I said I found the quality between Belgian and N.American Callebaut to be the same.  I also said the N.American factory, located in St. Hyacinth, Quebec (located in Canada, which is part of N. America, but is not America)  produced in kilos not pounds. I have visited the factory and even did a week long course there.  I don't know if there is a Callebaut factory in the States, and if there is, I haven't tried it.

 

May I suggest working with chocolate for a few years?  Really working with it, when tempering comes automatically, no fooling around with thermometers or dipping samples to see if they bloom, when you can ladle out a perfect 24 x 12 gram mold with no overfill, no scraping off.  Working in many countries, with different Chefs, different brands, and different philosophies? Would you like to work for me for a few weeks?  But if anything, could you please read the ingredient lists on the Merckens, Peter's and other chocolates? (hint, they're not couvertures)  I do think you can learn something there.  Remember, if sugar is listed first, it is quantities well over 50%.

 

As ever,

Hope this helps

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post #14 of 19

Gentlemen (and gentle ladies as the case may be), please try to discuss issues and not personalities, OK?

Chef,
Specialties: MasterCook/RecipeFox; Culinary logistics; Personal Chef; Small restaurant owner; Caterer
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post #15 of 19
Quote:
Originally Posted by gurlpatis View Post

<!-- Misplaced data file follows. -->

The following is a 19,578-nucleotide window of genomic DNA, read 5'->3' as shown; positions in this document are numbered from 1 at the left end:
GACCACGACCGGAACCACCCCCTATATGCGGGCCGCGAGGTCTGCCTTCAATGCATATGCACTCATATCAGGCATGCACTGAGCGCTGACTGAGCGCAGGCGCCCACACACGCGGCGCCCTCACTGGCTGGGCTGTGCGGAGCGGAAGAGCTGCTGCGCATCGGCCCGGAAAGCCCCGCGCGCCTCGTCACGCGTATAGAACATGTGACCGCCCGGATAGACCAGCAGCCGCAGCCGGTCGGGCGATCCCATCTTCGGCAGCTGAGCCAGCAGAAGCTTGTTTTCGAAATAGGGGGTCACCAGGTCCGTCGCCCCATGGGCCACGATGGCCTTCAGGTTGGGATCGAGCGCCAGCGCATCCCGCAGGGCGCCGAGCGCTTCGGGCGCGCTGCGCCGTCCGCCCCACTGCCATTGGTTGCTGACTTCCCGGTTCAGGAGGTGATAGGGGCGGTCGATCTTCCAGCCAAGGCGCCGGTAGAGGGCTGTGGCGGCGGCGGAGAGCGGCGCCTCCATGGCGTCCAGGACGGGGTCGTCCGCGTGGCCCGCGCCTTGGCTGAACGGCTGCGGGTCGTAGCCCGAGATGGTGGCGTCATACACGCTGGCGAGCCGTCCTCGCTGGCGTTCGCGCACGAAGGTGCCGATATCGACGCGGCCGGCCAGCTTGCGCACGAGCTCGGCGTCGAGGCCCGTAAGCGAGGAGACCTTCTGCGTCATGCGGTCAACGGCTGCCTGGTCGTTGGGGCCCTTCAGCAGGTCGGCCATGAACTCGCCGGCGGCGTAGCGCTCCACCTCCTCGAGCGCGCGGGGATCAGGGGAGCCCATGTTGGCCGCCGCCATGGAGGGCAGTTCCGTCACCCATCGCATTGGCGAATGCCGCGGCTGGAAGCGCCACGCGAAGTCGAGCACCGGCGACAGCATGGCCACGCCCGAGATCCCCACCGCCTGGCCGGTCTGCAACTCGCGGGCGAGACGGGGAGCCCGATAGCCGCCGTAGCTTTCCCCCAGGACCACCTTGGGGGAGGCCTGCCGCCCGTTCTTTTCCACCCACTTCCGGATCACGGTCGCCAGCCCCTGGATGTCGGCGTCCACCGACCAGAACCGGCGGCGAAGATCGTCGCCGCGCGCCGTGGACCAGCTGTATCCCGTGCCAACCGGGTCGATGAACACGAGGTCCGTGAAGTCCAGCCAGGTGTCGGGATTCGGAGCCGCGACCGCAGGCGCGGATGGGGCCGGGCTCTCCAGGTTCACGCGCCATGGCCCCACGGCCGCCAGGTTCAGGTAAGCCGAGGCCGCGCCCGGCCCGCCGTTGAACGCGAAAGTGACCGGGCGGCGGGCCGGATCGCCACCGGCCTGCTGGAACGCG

Foodpump,

 

Do I sense a bit of Single Origin snobbery going on?

 

There are plenty of chefs and patissers all over the internet who do NOT like single origin chocolates and who would take issue with your analogy but, blends are their preference just like single origin is yours, just a preference.

 

Just because a bean originates from a single source does not decidedly make for a better chocolate. That is solely preference.

As for quality of the bean, poor quality cuts across the board. You can have a 'flavor bean' of sinle origin which is of poor quality and you can have 'filler beans' of good quality.

 

Please try to understand this. Cocoa beans are much like grapes. And I'm told they grow much the same way. Grapes growing on the same plot of land can taste completely different due to the location of the grapes as well as soil variations. Those growing on the hillside can taste completely different from those growing in the valley. One getting more sun and being sweeter than the other.

The same holds true for plantation beans. Beans on one side of the plantation can  be of good quality while the other beans lack flavor and distinction. I suggest you check this out for yourself.

 

Ron Lees has been a very trusted authority in the confectionery industry for decades as has the others I have read texts from. I mean there is a reason Hershey, Cadbury, and other powerhouses of the industry got where they are...their own special blends! Think I'll trust Lees.

 

Blended beans, and this is from professional manufacturing texts, are blended to accomodate various palates in different regions, (i.e.U.K, N.America, Germany, etc). Makes sense.

 

And yes, good beans can be blended with poorer beans but, the same holds true for plantation beans. (Poor plantations beans mixed with good plantation beans) All the beans hailing from one plantation does not solely determine that the beans are good. and the drying and roasting processes are as much a determining factor as the bean itself.